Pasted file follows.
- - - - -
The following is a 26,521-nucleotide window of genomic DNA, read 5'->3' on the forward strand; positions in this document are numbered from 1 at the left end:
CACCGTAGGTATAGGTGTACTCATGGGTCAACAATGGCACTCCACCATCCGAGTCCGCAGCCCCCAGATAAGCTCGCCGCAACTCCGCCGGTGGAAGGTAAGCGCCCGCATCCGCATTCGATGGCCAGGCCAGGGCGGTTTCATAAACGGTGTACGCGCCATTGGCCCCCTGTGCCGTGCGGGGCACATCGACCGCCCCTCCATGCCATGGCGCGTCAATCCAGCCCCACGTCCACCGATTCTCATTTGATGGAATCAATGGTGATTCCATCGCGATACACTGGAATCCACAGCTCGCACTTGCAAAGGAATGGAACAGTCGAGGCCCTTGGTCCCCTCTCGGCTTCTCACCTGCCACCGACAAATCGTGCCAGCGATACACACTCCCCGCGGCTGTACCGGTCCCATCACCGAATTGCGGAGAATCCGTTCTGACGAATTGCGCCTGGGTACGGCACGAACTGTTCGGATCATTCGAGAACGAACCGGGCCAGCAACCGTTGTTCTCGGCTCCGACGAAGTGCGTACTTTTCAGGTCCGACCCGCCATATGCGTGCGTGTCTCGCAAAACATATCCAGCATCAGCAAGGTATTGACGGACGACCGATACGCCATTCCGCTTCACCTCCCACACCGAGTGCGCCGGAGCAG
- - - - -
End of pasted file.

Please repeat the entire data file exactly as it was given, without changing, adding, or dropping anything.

The following is a 26,521-nucleotide window of genomic DNA, read 5'->3' on the forward strand; positions in this document are numbered from 1 at the left end:
CACCGTAGGTATAGGTGTACTCATGGGTCAACAATGGCACTCCACCATCCGAGTCCGCAGCCCCCAGATAAGCTCGCCGCAACTCCGCCGGTGGAAGGTAAGCGCCCGCATCCGCATTCGATGGCCAGGCCAGGGCGGTTTCATAAACGGTGTACGCGCCATTGGCCCCCTGTGCCGTGCGGGGCACATCGACCGCCCCTCCATGCCATGGCGCGTCAATCCAGCCCCACGTCCACCGATTCTCATTTGATGGAATCAATGGTGATTCCATCGCGATACACTGGAATCCACAGCTCGCACTTGCAAAGGAATGGAACAGTCGAGGCCCTTGGTCCCCTCTCGGCTTCTCACCTGCCACCGACAAATCGTGCCAGCGATACACACTCCCCGCGGCTGTACCGGTCCCATCACCGAATTGCGGAGAATCCGTTCTGACGAATTGCGCCTGGGTACGGCACGAACTGTTCGGATCATTCGAGAACGAACCGGGCCAGCAACCGTTGTTCTCGGCTCCGACGAAGTGCGTACTTTTCAGGTCCGACCCGCCATATGCGTGCGTGTCTCGCAAAACATATCCAGCATCAGCAAGGTATTGACGGACGACCGATACGCCATTCCGCTTCACCTCCCACACCGAGTGCGCCGGAGCAG